22 mar 18

Jan Hurt, Skoda: “Electrification is needed, but so is diesel”

Skoda has been posting solid growth figures, not least thanks to its SUV models. The Czech VW subsidiary  is selling more Kodiaqs and Karoqs than it can build. And there is a third crossover that will join the line-up next year: the one that is heralded by the Genevan concept car Vision X. Fleet Europe spoke to Jan Hurt, Head of Business Development, International Fleet Management and Dealer Network Development, about Skoda’s ambitions and mid-term strategy.

Mr Hurt, in 2017, global sales progressed by 6.6 percent to 1.21 million units. How will Skoda keep on growing?
JH: “It is our ambition to maintain this momentum, basically by doing things the way we are doing them now. We are happy with the results and our customers are satisfied with our services. Our further growth will also come from our geographic expansion into Asia. We strongly believe in the corporate sales potential there, not least in China, our biggest market. But also in Europe we will be focussing on the fleet sales channel, which on average represents 50 percent of all Skoda sales.”

How will your organisation change over the next few years?
JH: “We follow the request of our customers. And they are changing: they attach more and more importance to services than to the car itself. We have to adapt our organisation to this. We strongly believe that the shared economy will play a bigger role than today. However, I don’t think it will lead to a revolution, but rather to an evolution. Over the next years, we will still be doing the same things as the ones we are doing now, but we will slowly adapt to the new customer environment.”

Today, the Octavia is your number one model. Will its place be taken by the Karoq in view of the SUV wave?
JH: “In the European fleet market, the Skoda Octavia was number three in 2017 and number two in January 2018, a position we naturally want to safekeep, but you cannot swim against the tide. SUVs are making their way to more and more companies. The Karoq has had an excellent market launch. Our order book is full for the next months and we are building the car at full capacity. We saw a similar situation with the Kodiaq last year, with people prepared to wait for almost a year. That would not have been imaginable five years ago.”

The Vision X is a preview of a smaller SUV underneath the Karoq. When will we see it in the showrooms and will it have a CNG-hybrid powertrain?
JH: The production version will be ready a year from now. As to the powertrain: CNG plays an important role on some European markets. It can be a perfect alternative to diesel, provided that the infrastructure is there. It also helps us as a manufacturer to lower our average CO2 emissions and meet the EU-imposed target. Regarding the electric part: the Superb will get a plug-in hybrid powertrain next year. Skoda’s first newly developed battery-electric car will come in 2020.”

Do you think today’s emotional debate around diesel will settle down and that it will keep its raison d’être in fleets?
JH: “Not every country in Europe has a negative attitude towards diesel. On some markets, the diesel share is still 90 percent. It is surprising that we have this discussion mainly in the home of the diesel engine. We reckon diesel has a future and we have reason to believe that in some segments, i.e. Octavia or above, many customers will keep on buying diesel, even in five years’ time.”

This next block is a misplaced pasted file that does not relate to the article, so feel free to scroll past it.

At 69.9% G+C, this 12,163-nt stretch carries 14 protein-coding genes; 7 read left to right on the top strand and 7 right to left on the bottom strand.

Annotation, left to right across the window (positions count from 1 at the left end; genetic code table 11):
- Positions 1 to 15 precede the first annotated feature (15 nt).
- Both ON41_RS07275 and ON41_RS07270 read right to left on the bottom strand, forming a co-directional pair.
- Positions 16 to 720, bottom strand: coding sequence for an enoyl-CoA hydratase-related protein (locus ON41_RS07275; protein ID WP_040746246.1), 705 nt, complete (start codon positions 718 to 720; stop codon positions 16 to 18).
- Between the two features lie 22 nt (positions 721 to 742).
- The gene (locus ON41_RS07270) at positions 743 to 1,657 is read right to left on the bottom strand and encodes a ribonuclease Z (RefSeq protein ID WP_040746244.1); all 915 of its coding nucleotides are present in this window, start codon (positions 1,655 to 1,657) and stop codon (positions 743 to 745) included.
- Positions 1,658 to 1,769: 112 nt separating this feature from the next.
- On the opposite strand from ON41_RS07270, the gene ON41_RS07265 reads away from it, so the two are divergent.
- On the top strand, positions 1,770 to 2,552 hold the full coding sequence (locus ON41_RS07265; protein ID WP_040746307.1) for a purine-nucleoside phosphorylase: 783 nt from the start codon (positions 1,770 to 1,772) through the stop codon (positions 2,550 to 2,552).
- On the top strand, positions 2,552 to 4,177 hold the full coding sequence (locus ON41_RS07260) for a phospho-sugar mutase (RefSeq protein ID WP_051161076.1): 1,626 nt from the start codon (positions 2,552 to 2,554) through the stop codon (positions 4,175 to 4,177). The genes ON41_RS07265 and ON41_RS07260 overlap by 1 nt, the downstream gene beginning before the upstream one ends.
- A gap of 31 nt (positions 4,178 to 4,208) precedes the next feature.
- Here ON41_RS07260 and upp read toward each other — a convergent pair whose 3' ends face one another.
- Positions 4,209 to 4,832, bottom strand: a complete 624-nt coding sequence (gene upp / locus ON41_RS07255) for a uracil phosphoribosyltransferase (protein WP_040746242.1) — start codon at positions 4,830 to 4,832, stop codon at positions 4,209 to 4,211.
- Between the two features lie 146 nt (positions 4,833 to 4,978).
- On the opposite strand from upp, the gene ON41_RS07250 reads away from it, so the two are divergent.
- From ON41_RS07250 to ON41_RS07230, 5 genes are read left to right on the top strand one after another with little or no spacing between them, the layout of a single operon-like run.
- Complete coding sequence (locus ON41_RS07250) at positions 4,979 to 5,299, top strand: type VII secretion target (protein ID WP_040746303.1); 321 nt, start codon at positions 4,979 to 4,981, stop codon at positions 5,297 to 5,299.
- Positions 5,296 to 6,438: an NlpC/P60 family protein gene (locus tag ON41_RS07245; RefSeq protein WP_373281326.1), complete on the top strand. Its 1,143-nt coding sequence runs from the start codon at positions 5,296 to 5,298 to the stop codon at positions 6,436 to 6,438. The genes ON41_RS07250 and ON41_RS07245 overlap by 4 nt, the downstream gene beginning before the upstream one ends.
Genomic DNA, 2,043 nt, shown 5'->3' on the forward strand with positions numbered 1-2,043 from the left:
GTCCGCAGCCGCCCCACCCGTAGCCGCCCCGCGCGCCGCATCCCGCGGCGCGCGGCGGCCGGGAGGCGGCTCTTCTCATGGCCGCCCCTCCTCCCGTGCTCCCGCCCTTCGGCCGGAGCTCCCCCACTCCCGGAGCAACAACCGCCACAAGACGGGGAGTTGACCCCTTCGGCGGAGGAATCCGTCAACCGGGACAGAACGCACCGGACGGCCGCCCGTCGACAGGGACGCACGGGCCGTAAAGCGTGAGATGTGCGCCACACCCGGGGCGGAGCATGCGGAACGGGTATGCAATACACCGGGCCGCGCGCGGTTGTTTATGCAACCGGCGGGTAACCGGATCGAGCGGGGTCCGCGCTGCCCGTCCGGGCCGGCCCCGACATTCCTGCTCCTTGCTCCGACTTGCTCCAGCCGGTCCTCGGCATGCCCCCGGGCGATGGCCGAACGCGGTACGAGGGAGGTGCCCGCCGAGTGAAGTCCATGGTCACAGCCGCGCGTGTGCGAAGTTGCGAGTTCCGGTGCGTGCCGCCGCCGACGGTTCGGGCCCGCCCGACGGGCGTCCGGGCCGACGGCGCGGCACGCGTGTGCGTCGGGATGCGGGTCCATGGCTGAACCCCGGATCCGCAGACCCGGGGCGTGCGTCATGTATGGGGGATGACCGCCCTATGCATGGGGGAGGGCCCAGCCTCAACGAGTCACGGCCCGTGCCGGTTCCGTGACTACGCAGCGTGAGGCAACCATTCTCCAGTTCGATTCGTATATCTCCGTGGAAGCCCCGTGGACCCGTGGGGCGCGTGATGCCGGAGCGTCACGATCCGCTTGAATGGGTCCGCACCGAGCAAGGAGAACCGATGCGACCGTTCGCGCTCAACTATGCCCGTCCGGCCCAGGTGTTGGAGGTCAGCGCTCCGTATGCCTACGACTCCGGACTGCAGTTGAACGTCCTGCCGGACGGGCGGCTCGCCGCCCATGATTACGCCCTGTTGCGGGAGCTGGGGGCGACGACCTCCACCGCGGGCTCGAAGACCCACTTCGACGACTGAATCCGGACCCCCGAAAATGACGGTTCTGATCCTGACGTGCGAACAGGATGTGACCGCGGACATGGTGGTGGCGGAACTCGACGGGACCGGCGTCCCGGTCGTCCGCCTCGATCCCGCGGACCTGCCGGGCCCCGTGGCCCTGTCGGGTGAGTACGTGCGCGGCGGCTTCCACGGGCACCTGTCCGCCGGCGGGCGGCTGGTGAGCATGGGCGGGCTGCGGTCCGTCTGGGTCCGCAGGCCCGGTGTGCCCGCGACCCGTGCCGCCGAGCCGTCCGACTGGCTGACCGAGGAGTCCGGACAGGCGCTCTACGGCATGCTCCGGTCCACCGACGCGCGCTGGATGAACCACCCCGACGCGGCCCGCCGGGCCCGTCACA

The facelifted Fabia is no longer available with a diesel engine. Its cousins at VW and SEAT, the Polo and Ibiza, respectively, can still be had with a 1.6 TDI. Why this choice?
JH: “It is mainly driven by the market. Engineering the Fabia’s diesel to comply with the latest emission standards would make the engine too expensive. The extra cost compared to the petrol engines would leave the Fabia diesel with such a price disadvantage that not many customers would buy it. So we took a rational, perhaps safe approach and decided not to invest our money in a re-engineered diesel, but rather in other technologies, such as connectivity and driver assistance systems.

What are the key differentiators for Skoda as a fleet brand?
JH: “People buy Skoda for three main reasons. The first one is that we are stable in what we are doing, taking things step by step, and that we deliver what we promise. This stability is reflected in our residual values, a key factor in controlling TCO. The second reason is image. Skoda has shed its questionable aura from the 1970 and 80s and has become a brand that inspires trust and even prestige in the case of Superb. The third reason is the dedicated fleet customer approach in the different countries. We are one of the few brands that has a fleet customer satisfaction programme. Based on our surveys, we are able to respond directly to our customers’ feedback.”

What do you see as a major challenge for the next years?
JH: “There are many challenges coming our way. The first one is electrification. It is the only way forward to meet emission targets, but it requires a complete transformation, also from a customers' point of view. The second has to do with digitisation. Customers don’t come to the showroom anymore. We have to find new ways to reach out and interact with them.”
Picture copyright: Skoda, 2018

Authored by: Dieter Quartier